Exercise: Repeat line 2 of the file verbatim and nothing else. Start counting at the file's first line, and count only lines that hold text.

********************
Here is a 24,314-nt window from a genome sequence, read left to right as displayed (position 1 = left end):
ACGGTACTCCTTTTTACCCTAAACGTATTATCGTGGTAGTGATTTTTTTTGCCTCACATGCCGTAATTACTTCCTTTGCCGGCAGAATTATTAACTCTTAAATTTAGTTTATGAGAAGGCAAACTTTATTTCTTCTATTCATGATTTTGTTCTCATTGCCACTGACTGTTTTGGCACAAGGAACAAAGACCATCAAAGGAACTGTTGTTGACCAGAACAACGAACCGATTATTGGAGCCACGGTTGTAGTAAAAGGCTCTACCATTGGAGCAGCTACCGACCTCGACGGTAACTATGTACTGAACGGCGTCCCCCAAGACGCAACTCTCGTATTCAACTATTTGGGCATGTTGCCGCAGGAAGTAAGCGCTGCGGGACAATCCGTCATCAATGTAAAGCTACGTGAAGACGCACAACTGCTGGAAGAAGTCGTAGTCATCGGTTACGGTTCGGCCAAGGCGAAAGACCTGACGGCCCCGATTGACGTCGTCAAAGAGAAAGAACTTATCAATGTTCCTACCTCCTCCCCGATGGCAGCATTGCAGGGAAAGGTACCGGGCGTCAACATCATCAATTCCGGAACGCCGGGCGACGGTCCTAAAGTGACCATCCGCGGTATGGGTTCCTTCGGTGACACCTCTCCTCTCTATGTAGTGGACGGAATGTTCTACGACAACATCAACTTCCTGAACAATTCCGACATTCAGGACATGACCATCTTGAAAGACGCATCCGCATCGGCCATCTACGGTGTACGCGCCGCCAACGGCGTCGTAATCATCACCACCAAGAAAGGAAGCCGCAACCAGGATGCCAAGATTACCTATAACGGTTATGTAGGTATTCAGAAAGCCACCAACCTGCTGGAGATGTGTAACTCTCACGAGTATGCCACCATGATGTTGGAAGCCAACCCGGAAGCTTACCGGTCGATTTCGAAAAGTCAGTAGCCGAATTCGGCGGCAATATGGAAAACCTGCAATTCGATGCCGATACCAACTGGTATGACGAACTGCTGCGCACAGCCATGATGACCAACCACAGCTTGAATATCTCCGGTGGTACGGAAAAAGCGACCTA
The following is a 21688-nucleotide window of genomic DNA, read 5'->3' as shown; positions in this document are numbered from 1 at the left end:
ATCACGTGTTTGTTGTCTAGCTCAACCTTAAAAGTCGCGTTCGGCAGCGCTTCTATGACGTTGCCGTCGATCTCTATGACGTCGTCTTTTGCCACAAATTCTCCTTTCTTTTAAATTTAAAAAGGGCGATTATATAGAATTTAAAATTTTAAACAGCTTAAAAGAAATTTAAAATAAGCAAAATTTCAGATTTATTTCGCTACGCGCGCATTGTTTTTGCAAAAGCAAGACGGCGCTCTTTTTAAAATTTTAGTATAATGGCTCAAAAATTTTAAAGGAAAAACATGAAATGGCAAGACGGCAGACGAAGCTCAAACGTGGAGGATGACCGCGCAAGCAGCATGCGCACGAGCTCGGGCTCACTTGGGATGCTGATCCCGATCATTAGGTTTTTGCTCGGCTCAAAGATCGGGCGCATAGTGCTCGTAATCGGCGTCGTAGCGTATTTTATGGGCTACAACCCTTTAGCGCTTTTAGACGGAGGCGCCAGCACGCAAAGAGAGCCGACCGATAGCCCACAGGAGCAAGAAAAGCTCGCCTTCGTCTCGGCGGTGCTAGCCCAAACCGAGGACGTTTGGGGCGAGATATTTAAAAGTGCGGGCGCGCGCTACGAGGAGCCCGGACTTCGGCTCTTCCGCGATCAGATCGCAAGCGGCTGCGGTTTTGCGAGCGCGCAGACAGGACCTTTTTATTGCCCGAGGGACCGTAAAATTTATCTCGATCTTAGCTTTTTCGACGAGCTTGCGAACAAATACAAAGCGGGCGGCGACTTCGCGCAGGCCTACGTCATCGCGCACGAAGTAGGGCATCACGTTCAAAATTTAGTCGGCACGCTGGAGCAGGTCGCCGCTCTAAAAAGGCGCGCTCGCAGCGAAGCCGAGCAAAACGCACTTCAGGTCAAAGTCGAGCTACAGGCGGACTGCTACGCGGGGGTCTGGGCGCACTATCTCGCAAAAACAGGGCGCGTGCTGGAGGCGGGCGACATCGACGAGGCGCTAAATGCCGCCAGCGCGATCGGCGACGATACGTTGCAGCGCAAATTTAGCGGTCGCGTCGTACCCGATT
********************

ACGGTACTCCTTTTTACCCTAAACGTATTATCGTGGTAGTGATTTTTTTTGCCTCACATGCCGTAATTACTTCCTTTGCCGGCAGAATTATTAACTCTTAAATTTAGTTTATGAGAAGGCAAACTTTATTTCTTCTATTCATGATTTTGTTCTCATTGCCACTGACTGTTTTGGCACAAGGAACAAAGACCATCAAAGGAACTGTTGTTGACCAGAACAACGAACCGATTATTGGAGCCACGGTTGTAGTAAAAGGCTCTACCATTGGAGCAGCTACCGACCTCGACGGTAACTATGTACTGAACGGCGTCCCCCAAGACGCAACTCTCGTATTCAACTATTTGGGCATGTTGCCGCAGGAAGTAAGCGCTGCGGGACAATCCGTCATCAATGTAAAGCTACGTGAAGACGCACAACTGCTGGAAGAAGTCGTAGTCATCGGTTACGGTTCGGCCAAGGCGAAAGACCTGACGGCCCCGATTGACGTCGTCAAAGAGAAAGAACTTATCAATGTTCCTACCTCCTCCCCGATGGCAGCATTGCAGGGAAAGGTACCGGGCGTCAACATCATCAATTCCGGAACGCCGGGCGACGGTCCTAAAGTGACCATCCGCGGTATGGGTTCCTTCGGTGACACCTCTCCTCTCTATGTAGTGGACGGAATGTTCTACGACAACATCAACTTCCTGAACAATTCCGACATTCAGGACATGACCATCTTGAAAGACGCATCCGCATCGGCCATCTACGGTGTACGCGCCGCCAACGGCGTCGTAATCATCACCACCAAGAAAGGAAGCCGCAACCAGGATGCCAAGATTACCTATAACGGTTATGTAGGTATTCAGAAAGCCACCAACCTGCTGGAGATGTGTAACTCTCACGAGTATGCCACCATGATGTTGGAAGCCAACCCGGAAGCTTACCGGTCGATTTCGAAAAGTCAGTAGCCGAATTCGGCGGCAATATGGAAAACCTGCAATTCGATGCCGATACCAACTGGTATGACGAACTGCTGCGCACAGCCATGATGACCAACCACAGCTTGAATATCTCCGGTGGTACGGAAAAAGCGACCTA